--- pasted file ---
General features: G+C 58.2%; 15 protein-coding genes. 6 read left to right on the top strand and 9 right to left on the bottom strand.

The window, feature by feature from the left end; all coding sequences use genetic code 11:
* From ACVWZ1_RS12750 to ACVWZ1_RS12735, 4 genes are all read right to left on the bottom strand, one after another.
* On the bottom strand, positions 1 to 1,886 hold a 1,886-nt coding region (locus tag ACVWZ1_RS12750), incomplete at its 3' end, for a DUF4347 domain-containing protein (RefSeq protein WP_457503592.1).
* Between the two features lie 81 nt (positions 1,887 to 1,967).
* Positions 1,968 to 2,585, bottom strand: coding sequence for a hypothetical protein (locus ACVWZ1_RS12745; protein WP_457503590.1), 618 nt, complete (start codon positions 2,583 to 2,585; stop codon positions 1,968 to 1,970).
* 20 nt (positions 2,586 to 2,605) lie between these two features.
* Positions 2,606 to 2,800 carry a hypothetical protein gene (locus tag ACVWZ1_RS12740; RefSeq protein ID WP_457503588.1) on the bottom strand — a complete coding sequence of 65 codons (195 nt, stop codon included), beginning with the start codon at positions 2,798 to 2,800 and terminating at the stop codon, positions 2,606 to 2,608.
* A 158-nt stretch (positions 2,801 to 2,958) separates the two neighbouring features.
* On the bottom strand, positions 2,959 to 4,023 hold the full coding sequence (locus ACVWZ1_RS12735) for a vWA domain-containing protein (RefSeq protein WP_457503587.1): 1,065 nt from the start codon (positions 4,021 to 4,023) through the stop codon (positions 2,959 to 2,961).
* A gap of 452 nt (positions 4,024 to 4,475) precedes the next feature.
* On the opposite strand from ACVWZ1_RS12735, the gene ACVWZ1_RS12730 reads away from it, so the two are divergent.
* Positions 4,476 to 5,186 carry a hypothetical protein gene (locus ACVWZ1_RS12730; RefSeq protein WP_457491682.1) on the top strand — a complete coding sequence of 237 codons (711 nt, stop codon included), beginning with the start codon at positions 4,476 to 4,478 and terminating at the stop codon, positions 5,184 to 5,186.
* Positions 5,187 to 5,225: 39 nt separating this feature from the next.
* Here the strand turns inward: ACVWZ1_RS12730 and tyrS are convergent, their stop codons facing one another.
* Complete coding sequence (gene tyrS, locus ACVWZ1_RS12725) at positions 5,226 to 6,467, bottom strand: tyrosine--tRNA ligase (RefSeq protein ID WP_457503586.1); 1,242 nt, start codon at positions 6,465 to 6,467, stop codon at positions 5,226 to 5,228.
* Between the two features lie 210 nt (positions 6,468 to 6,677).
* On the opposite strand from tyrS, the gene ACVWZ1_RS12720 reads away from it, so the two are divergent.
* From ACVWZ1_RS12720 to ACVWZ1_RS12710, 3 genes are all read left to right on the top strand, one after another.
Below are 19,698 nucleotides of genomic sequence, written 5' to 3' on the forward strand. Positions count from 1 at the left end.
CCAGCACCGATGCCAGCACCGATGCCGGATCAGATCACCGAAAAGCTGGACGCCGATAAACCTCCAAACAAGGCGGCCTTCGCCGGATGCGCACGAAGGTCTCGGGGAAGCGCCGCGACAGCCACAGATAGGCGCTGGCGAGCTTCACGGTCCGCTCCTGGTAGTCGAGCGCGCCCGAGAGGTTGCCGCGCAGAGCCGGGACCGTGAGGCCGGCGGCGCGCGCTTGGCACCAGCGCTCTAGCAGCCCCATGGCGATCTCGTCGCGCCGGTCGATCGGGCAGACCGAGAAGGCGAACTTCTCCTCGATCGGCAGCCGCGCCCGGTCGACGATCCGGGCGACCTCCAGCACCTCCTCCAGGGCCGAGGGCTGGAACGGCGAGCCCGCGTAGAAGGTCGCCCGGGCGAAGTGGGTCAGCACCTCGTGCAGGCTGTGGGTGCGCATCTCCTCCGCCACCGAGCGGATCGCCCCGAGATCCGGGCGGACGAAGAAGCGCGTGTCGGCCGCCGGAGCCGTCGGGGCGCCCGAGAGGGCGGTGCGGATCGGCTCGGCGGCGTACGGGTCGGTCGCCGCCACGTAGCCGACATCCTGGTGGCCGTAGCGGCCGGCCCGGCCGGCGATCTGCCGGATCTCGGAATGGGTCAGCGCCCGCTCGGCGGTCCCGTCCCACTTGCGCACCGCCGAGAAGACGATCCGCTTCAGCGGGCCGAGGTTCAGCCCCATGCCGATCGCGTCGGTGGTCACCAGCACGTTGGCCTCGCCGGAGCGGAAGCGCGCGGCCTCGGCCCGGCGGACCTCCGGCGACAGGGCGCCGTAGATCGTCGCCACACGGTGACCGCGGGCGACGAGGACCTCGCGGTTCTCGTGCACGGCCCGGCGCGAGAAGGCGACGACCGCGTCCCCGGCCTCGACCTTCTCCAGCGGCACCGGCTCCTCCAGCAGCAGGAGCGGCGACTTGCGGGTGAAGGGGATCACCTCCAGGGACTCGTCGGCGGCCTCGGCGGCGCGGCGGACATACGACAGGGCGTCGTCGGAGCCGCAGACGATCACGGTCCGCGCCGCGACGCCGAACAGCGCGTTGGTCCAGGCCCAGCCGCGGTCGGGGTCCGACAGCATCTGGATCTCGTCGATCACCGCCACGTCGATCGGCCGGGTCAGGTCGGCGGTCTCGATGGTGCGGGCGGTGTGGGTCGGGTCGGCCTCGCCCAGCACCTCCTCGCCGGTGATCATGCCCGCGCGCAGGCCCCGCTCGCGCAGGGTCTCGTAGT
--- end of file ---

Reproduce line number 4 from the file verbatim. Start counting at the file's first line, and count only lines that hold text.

* On the bottom strand, positions 1 to 1,886 hold a 1,886-nt coding region (locus tag ACVWZ1_RS12750), incomplete at its 3' end, for a DUF4347 domain-containing protein (RefSeq protein WP_457503592.1).